Problem is I have seen how nasty those political discussions can get on Twitter and Facebook. I am not a confrontational person. I even avoid reading convos from others when they start to fight about certain topics. I am also a very passionate person, so engaging in those types of convos would take an enormous emotional effort from my part. In order to try to be aware of my political bias, I started to include conservative news to my daily routine (yes, I read Fox News now…). I am not entirely sure if this helps anyhow, as I am constantly mesmerized by how obnoxious they are.

What I have been trying to do is to engage to the (very few) conservative people I know. I enjoy to hear their arguments and although our debates can become somewhat heated, the friendship that we have makes things easier, and I am more free to simply say “you don’t wanna go there” or simply walk away from a discussion. Yes, I know you can also create friendships on Twitter, but this is much difficult to happen if you’re not alike the other person to begin with.

Despite the fact I truly believe that communication between political bubbles is necessary if we want to live in a better world, I am not sure if I can do it. A compromise I’ve chosen is to create a (private) Twitter list of conservative accounts and read their tweets without following them. To engage with them is a totally different story, though…

What about you, dear reader, do you live in a bubble? You can determine how thick is your bubble by taking this quiz. In the meantime, let me share this post on my Twitter bubble!

Do you know what’s your dream job? Try the Flower Exercise!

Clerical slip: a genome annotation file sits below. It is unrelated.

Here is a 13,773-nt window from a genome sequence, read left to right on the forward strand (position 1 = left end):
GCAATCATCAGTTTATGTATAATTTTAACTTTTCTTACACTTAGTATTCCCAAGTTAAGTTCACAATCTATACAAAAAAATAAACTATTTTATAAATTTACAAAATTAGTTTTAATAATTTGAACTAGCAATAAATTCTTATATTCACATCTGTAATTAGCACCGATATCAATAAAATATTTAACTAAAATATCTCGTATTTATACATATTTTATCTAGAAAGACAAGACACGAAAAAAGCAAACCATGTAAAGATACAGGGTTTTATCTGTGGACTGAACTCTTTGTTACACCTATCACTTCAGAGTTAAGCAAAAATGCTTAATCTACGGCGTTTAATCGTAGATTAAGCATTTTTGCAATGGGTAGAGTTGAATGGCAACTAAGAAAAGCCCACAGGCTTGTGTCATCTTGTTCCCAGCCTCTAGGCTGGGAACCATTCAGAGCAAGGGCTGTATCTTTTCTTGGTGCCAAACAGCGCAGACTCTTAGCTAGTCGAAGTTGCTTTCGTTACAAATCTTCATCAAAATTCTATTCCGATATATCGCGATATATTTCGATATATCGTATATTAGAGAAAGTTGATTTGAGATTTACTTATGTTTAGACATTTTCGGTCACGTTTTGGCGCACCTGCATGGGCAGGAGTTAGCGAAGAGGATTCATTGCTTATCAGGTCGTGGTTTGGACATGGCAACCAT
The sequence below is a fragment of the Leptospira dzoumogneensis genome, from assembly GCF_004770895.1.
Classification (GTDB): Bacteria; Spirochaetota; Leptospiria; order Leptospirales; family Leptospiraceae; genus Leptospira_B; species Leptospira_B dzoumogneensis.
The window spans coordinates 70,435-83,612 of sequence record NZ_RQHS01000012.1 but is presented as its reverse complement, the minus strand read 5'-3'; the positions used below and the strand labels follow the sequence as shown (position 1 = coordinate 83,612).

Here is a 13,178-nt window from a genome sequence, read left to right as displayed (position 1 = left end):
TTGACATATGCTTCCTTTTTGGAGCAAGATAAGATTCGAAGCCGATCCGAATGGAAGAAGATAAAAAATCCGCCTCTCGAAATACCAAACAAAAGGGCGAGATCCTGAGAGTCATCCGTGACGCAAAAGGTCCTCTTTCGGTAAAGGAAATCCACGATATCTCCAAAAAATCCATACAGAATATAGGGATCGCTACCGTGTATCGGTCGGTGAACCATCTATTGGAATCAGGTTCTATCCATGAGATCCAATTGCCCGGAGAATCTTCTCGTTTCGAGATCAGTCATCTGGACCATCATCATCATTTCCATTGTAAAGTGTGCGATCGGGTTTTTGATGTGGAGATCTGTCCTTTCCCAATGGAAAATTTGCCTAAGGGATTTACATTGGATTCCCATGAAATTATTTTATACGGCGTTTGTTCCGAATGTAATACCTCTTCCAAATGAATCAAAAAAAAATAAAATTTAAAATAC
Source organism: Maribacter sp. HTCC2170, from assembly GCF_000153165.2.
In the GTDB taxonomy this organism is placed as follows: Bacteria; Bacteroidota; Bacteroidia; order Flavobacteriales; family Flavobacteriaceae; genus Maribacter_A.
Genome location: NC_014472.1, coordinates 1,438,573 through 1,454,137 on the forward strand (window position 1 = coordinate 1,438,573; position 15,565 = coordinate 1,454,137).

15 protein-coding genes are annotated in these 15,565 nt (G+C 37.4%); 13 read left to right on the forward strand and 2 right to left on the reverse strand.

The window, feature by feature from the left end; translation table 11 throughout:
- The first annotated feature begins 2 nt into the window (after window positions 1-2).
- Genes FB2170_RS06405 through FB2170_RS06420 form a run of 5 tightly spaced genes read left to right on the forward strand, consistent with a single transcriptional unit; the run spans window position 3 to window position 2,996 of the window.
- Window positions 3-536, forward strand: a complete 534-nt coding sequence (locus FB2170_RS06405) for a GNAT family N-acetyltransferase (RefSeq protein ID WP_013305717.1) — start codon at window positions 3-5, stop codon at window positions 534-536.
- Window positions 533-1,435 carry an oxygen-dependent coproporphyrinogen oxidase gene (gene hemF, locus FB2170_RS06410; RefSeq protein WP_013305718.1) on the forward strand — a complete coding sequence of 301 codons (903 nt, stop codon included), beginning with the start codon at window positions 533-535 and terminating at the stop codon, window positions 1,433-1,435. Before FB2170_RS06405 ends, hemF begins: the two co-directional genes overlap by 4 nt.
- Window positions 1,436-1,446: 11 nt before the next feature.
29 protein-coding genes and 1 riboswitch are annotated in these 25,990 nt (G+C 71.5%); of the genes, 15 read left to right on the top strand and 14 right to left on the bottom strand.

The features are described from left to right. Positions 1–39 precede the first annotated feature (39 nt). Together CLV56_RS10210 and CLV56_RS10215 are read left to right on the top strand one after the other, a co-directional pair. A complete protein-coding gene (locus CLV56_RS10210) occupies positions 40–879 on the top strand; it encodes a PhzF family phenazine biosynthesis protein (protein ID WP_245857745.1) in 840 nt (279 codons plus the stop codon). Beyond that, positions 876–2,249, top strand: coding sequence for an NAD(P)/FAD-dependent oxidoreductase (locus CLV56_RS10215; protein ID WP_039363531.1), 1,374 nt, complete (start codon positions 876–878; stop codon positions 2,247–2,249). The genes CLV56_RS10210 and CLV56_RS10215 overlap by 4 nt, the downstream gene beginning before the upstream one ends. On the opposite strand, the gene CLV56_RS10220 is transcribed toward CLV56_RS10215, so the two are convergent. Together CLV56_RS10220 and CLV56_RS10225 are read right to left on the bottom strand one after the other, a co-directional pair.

This is a blog post that’s been among my drafts for a long time, and I never got the time to finish writing it. But recently IBAM reminded me of this topic with a tweet, followed up by a poll:

YES! So much this. When you are in academia, you are deeply immersed in that environment and it is easier to see and understand what are the tasks and duties of most of the people working there. Once you decide to leave, there is a wide open world full of possibilities to explore. You can do so many things but it is super hard to decide for anything. There is also the feeling of failure, so of course, if you are leaving academia, it must be for a BETTER job, a job that makes you HAPPIER. That’s a lot of pressure to put on yourself!

Networking is important. The more you talk to several people, the more you understand the options that are out there. Most importantly, you start to quickly realize what you DON’T want to do. But sometimes the more you talk to people, the more confused you feel about what is what you really want for your next job. Keeping an open mind is crucial, but there’s a time when you need to stop and take a deep look at yourself. To help out with that, there were a couple of good suggestions among the replies to IBAM’s tweet, you should check them out. However, that reminded me of the flower exercise, suggested to me by my friend Aidan Budd a couple of months ago.

This exercise is described in the book What color is your parachute and it is a self-assessment exercise intended to help you know yourself, your strengths, and your preferences. Each petal is an aspect of your life that you should consider carefully:

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I am not going to details about what to consider in order to fill up each petal, but you can easily get this information on Google (or ideally read the book!). I haven’t read the book yet, but decided to try to make my flower before reading it, and see if it changes afterwards. It was hard! Even though I thought I had a pretty clear idea of where I want to go, filling my flower was much harder than I thought it would be. It required a lot of soul-searching and prioritization to come up with a reasonable result. Here is what I came up with: